Thanks for the info Chris.  I wasn't aware that Optional arguments are VB language specific.  That's the end of THAT keyword. 

Hate it when I find I'm using features that are leftovers from VB6, because they usually have problems like this.

Joe Paradise
Saturday, November 20, 2004

I'm not so sure if it is a bug in VB.NET.  Remember that one of the fundamentals of null (or Nothing) is that null != null. I would try two things to test it out. One, I know in c# you can cast null to an object type (ex: (Object)null) but I'm not sure if you can do that in VB.NET. Second, try setting the optional parameter to an empty object or something.

Finally, why not just create an overridden class that calls your other one? Something like:

Protected MustOverride Sub SomeSub(ByVal arg())

Protected Sub SomeSub()
  SomeSub(Nothing)
End Sub

Cory Foy (cornetdesign.com)
Saturday, November 20, 2004

"Remember that one of the fundamentals of null (or Nothing) is that null != null."

I don't know about "Nothing" in VB but for MSIL and C#, null is just a constant that is always identical with itself. As you said it can be cast to anything but the results are still identical.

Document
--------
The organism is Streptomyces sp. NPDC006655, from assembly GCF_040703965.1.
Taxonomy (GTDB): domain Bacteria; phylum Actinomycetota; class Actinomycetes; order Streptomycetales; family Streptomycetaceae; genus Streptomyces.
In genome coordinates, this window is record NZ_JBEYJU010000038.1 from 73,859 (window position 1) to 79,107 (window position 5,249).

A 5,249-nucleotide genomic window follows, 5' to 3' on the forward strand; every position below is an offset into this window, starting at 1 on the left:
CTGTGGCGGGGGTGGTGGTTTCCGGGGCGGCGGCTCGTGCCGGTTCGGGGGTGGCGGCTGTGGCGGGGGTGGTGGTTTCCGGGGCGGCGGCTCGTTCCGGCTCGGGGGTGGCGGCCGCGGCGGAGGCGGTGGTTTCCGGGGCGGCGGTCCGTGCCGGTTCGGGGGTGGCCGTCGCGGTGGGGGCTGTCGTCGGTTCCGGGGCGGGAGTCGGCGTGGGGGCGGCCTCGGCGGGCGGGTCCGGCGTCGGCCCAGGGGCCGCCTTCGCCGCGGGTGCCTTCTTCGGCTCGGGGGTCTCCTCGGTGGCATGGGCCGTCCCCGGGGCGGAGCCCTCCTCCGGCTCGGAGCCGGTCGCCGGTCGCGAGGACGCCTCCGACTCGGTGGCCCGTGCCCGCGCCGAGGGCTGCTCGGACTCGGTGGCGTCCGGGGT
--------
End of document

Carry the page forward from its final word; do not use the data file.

Chris Nahr
Sunday, November 21, 2004

Joe, if you were using C# you could insert the following attribute in one file of each project to ensure cross-language compatibility:

[assembly: CLSCompliant(true)]

However, I just looked up the MSDN docs and found the following note:

"The current Microsoft Visual Basic compiler intentionally does not generate a CLS-compliance warning, however, a future release of the compiler will issue that warning."

So I'm afraid it won't help you right now. :(

But such tests should also be part of Microsoft's FxCop tool. Did you try running that on your projects?

Chris Nahr
Sunday, November 21, 2004

After some further digging I found that I was wrong about optional parameters. MSIL does indeed support them directly, but they're listed under "default values" (for method parameters) which is why I couldn't find it at first.